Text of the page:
So for this week's Clarity in Action Moment, I would like to invite you to reflect on a few questions and you may decide that you'd like to do some journaling around this or maybe some meditating around it. This could be a great springboard for discussion with your partner, whether romantic partner or business partner, or if you have colleagues or a mastermind, how you choose to work through these questions is up to you. But I'm going to encourage you to just take a few minutes and ask yourself the following questions. Number one, what is my motivator behind earning money? What is it that I believe money will give me? Maybe it's a sense of stability, maybe it's a way to take care of yourself or others around you, maybe it's about hitting status or being viewed in a certain light. And again, I'm not here to sit in judgment of what's right or wrong around what money means to you. It doesn't matter what I think. It matters what you think and what's motivating you, so let's be really clear on that. What are your motivators behind earning money?
And once you're clear on that, once you're clear on the values underneath the money, then we can move into asking ourselves, how do I measure that? How will I know if I am successfully living out those values? And it may in part look like a revenue goal. You may know that once you've hit a certain figure in your business, then you will have generated enough money to say pay for your kid’s school tuition, or fully max out your retirement savings for the year, whatever it looks like for you, but let's link that financial goal to your values and not to some arbitrary figure that someone else has established for you. Let's find both quantitative and qualitative measures of success that you can track week after week, month after month, year after year. So that you know you are on the right track, that your business is doing well, and you are living in a way that fully aligns with what matters most to you. And please understand, it is absolutely acceptable and appropriate to have a financial goal as part of that and I'm even okay if that goal looks like six figures or seven figures. There's nothing wrong with wanting to earn six figures or seven figures, as long as we are the ones making meaning of it, that we are the ones deciding why that number matters to us. Not some marketer, not some podcaster, not some influencer on Instagram. We are responsible for creating our own benchmarks and our own metrics of success, and we don't have to justify them to anyone. So that's what I want you thinking about today, I want you thinking about what the motivators are for you when it comes to money, what is earning money really about for you, and then how can we measure those? How can we ensure that as you're building your business, and as you're setting revenue goals, you're doing so in a way that centers your values?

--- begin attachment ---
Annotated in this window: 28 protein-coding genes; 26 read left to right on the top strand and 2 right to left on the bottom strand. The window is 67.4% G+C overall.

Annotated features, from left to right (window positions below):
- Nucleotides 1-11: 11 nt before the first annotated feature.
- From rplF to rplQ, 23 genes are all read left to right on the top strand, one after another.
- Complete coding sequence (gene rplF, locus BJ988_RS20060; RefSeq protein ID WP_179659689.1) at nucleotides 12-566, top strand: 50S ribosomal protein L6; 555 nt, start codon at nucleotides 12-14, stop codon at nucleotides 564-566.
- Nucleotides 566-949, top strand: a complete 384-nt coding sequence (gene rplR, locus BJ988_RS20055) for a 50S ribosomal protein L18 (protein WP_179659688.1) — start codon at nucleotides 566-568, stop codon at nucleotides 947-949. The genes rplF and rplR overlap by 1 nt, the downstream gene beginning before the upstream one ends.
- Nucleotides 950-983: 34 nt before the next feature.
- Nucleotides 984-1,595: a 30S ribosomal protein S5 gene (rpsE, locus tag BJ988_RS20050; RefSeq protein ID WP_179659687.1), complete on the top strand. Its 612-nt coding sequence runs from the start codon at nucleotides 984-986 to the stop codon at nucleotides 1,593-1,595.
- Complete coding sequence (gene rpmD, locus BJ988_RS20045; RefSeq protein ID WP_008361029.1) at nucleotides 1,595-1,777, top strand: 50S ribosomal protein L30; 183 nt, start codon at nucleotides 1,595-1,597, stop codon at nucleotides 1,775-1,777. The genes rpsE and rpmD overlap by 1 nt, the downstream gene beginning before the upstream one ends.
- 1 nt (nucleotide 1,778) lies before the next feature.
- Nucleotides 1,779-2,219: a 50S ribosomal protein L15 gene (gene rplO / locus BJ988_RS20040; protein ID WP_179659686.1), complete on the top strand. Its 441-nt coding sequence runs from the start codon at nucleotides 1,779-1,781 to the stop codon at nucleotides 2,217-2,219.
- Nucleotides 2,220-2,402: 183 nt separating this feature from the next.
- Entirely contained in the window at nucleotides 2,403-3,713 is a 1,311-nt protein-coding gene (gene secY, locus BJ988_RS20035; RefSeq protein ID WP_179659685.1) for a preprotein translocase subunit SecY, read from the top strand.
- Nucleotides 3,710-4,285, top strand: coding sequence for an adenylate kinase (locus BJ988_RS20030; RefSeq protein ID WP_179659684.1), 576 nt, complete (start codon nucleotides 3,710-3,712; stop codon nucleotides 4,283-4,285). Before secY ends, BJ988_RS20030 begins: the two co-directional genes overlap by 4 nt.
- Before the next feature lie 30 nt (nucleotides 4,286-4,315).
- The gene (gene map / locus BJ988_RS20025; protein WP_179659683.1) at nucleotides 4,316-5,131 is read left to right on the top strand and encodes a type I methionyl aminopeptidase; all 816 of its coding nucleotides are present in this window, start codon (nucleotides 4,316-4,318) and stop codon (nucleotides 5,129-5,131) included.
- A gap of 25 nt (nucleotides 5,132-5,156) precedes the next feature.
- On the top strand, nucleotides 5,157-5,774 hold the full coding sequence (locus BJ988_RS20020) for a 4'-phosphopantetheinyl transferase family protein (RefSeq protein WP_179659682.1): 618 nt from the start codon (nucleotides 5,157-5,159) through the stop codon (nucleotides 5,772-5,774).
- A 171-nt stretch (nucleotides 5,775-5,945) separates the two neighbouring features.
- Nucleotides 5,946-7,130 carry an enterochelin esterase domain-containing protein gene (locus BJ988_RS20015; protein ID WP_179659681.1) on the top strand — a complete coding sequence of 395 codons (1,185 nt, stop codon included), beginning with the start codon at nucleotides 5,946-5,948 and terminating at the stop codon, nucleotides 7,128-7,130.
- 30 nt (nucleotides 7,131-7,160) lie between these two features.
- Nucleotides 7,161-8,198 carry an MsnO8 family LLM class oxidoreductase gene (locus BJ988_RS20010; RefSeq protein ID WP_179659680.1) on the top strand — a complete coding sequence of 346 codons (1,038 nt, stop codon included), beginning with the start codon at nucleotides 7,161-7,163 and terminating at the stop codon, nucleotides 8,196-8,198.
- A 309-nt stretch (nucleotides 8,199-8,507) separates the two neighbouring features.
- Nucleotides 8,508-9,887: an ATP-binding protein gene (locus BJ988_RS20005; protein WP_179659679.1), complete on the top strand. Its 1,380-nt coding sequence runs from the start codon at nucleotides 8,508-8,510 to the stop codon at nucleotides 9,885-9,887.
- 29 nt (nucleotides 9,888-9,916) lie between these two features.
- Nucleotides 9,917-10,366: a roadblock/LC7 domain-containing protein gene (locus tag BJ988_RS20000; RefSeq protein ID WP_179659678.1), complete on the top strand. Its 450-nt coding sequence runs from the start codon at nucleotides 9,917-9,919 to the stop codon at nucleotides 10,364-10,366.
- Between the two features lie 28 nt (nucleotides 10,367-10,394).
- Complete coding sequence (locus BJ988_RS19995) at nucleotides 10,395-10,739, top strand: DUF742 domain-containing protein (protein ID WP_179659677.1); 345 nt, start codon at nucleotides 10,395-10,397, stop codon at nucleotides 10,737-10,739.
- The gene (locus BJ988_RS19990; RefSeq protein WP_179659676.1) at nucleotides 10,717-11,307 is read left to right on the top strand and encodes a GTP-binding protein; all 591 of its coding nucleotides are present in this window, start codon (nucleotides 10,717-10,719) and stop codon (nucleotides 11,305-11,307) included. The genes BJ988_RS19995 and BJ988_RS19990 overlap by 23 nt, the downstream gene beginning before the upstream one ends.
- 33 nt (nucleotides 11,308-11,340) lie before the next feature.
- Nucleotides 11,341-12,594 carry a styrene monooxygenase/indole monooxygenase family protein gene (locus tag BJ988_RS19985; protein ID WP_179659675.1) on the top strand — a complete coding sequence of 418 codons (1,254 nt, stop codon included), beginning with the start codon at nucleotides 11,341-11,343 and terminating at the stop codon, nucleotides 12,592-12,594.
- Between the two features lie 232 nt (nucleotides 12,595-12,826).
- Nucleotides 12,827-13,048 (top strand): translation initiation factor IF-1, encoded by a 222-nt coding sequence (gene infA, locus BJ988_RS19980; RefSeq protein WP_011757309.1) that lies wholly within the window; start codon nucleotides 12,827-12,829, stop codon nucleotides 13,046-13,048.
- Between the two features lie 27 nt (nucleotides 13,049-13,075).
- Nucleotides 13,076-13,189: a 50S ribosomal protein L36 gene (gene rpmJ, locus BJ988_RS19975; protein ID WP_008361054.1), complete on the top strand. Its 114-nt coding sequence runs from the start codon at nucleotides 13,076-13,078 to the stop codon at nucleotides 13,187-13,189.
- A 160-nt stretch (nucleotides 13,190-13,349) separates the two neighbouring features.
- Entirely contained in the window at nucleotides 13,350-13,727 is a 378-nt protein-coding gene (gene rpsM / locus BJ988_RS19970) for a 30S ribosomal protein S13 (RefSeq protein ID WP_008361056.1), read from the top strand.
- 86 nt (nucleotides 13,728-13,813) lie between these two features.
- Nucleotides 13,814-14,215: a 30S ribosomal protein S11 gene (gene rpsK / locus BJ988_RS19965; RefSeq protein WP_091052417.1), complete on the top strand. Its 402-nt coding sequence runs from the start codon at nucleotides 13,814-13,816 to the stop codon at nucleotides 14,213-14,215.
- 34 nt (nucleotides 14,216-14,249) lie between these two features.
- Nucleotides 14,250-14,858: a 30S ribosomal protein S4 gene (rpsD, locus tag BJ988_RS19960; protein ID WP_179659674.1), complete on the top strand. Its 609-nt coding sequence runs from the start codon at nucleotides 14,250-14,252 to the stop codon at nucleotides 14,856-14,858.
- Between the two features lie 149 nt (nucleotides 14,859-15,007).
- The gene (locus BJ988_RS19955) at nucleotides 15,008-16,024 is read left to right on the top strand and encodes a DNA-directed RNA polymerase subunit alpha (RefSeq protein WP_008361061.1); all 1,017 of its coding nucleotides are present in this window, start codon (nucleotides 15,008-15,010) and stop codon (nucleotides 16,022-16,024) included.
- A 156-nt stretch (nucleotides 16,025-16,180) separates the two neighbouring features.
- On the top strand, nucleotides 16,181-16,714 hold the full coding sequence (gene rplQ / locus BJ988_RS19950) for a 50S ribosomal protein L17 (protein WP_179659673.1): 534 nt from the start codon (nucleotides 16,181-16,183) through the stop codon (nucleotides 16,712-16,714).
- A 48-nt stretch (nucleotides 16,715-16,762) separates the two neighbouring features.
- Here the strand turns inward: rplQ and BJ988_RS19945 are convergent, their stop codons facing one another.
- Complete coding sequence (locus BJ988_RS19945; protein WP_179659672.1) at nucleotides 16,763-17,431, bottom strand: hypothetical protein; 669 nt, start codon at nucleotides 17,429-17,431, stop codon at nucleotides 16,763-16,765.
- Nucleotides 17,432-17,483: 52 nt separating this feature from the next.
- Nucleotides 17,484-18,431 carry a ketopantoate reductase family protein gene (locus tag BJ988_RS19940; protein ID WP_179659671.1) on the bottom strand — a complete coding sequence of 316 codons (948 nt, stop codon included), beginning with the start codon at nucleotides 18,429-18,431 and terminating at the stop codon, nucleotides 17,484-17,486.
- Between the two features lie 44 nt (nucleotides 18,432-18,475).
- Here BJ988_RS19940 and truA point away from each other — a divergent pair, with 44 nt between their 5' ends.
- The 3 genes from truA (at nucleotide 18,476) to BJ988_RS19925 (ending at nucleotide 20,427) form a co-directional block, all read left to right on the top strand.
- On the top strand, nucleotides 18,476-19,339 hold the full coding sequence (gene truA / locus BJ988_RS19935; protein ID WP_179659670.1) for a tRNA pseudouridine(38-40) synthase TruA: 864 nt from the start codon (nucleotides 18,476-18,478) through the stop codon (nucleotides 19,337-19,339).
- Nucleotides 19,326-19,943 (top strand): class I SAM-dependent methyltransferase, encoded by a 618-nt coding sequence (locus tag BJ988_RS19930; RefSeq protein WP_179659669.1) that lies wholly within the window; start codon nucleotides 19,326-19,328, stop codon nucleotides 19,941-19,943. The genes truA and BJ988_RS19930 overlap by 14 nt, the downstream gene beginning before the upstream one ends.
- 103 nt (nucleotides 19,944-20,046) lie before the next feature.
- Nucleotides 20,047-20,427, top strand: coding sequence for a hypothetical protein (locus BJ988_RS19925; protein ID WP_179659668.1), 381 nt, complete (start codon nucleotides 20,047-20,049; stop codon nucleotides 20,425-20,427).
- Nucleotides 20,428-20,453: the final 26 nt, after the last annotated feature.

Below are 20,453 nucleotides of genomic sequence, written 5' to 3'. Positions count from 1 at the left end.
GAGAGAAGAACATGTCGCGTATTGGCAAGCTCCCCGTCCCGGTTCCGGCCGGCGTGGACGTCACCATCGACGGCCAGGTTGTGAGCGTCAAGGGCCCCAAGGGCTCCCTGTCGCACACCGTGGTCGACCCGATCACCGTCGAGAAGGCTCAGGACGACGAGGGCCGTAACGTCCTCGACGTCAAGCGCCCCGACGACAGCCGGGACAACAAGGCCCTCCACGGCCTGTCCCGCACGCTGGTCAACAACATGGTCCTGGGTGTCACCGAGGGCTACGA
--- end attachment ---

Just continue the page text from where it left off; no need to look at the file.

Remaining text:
Okay, my friends, I hope that didn't get too ranty for you this week. And actually, I would love to know your thoughts about this. I think we could have some really powerful conversations around money and I want to invite you to reach out to me. The best way to do so is over on Instagram, you can find me @CoachwithClarity
. Please send me a DM, leave me a comment on one of my posts, let me know your thoughts. Let's engage in some really thoughtful conversation around this and let's redefine what it means to have a successful business and let's define it based on what matters most to you. Come let me know what matters most to you and your business over on Instagram @CoachwithClarity
. I will be back next week with another episode and until then, my name is Lee Chaix McDonough, reminding you to get out there and show the world what it means to be a Coach with Clarity.